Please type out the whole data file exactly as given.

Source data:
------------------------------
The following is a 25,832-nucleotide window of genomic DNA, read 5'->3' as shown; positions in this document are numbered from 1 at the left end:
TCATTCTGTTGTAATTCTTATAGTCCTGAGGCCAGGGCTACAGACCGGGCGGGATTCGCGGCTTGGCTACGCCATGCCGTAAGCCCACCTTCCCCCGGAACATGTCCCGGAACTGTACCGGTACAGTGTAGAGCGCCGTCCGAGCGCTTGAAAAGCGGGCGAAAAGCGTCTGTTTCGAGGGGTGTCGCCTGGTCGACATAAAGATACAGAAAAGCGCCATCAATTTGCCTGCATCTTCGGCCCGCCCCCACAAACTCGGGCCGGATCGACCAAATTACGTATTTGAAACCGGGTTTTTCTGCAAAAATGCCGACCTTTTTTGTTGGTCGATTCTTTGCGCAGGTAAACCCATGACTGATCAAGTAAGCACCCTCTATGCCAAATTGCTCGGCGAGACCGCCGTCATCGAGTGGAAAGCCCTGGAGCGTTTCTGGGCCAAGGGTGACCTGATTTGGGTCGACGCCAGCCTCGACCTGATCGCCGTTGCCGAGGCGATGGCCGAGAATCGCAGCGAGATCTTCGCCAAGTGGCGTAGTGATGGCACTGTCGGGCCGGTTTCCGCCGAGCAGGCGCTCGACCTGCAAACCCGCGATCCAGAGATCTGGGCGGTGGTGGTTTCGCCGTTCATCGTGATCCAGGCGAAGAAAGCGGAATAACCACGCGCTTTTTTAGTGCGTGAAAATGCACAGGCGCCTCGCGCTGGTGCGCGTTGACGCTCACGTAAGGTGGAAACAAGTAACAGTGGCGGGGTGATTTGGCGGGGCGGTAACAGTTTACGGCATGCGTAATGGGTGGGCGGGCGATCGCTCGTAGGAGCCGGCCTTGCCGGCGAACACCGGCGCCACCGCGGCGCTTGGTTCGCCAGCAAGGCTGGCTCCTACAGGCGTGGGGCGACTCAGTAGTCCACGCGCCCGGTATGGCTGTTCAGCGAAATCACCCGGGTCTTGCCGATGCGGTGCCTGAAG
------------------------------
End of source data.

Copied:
The following is a 25,832-nucleotide window of genomic DNA, read 5'->3' as shown; positions in this document are numbered from 1 at the left end:
TCATTCTGTTGTAATTCTTATAGTCCTGAGGCCAGGGCTACAGACCGGGCGGGATTCGCGGCTTGGCTACGCCATGCCGTAAGCCCACCTTCCCCCGGAACATGTCCCGGAACTGTACCGGTACAGTGTAGAGCGCCGTCCGAGCGCTTGAAAAGCGGGCGAAAAGCGTCTGTTTCGAGGGGTGTCGCCTGGTCGACATAAAGATACAGAAAAGCGCCATCAATTTGCCTGCATCTTCGGCCCGCCCCCACAAACTCGGGCCGGATCGACCAAATTACGTATTTGAAACCGGGTTTTTCTGCAAAAATGCCGACCTTTTTTGTTGGTCGATTCTTTGCGCAGGTAAACCCATGACTGATCAAGTAAGCACCCTCTATGCCAAATTGCTCGGCGAGACCGCCGTCATCGAGTGGAAAGCCCTGGAGCGTTTCTGGGCCAAGGGTGACCTGATTTGGGTCGACGCCAGCCTCGACCTGATCGCCGTTGCCGAGGCGATGGCCGAGAATCGCAGCGAGATCTTCGCCAAGTGGCGTAGTGATGGCACTGTCGGGCCGGTTTCCGCCGAGCAGGCGCTCGACCTGCAAACCCGCGATCCAGAGATCTGGGCGGTGGTGGTTTCGCCGTTCATCGTGATCCAGGCGAAGAAAGCGGAATAACCACGCGCTTTTTTAGTGCGTGAAAATGCACAGGCGCCTCGCGCTGGTGCGCGTTGACGCTCACGTAAGGTGGAAACAAGTAACAGTGGCGGGGTGATTTGGCGGGGCGGTAACAGTTTACGGCATGCGTAATGGGTGGGCGGGCGATCGCTCGTAGGAGCCGGCCTTGCCGGCGAACACCGGCGCCACCGCGGCGCTTGGTTCGCCAGCAAGGCTGGCTCCTACAGGCGTGGGGCGACTCAGTAGTCCACGCGCCCGGTATGGCTGTTCAGCGAAATCACCCGGGTCTTGCCGATGCGGTGCCTGAAG